What does true flexibility at work look like? Most organizations approach it in one of two ways: as an ad hoc work-life accommodation available upon request, or as giving people permission to get their work done on their own schedule—as long as they’re available to answer emails or put out fires 24/7, Harvard Business Review reports.
Neither approach is sustainable over the long term, and right now companies find themselves forced to make a decision as employees demand more options.
According to studies conducted by Purdue, California State and State University of New York researchers about how organizations of all types—from professional services and IT firms to hospitals, retail stores, and manufacturing facilities—manage flexibility, a balanced approach is best, where every employee follows the same policies for where and when they work.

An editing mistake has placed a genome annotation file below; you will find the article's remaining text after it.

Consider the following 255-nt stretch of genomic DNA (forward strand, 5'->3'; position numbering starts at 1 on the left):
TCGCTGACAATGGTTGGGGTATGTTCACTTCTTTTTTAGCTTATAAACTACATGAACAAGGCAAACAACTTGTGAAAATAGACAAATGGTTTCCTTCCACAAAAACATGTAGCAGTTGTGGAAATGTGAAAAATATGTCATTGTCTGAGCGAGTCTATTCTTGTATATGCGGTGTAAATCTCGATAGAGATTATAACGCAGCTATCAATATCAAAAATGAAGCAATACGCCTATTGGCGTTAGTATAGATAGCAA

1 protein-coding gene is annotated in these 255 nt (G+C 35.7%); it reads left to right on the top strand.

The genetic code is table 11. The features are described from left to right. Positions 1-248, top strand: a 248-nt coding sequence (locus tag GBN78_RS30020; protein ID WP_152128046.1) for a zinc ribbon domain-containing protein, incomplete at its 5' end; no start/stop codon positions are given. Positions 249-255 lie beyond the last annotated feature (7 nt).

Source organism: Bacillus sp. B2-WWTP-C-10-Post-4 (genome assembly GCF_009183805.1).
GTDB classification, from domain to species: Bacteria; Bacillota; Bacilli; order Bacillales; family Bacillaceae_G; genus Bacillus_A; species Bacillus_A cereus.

Read the full story, which outlines the downsides of work-life accommodation and boundaryless working and discusses the tenets that organizations should follow as they develop their own flexibility programs and policies.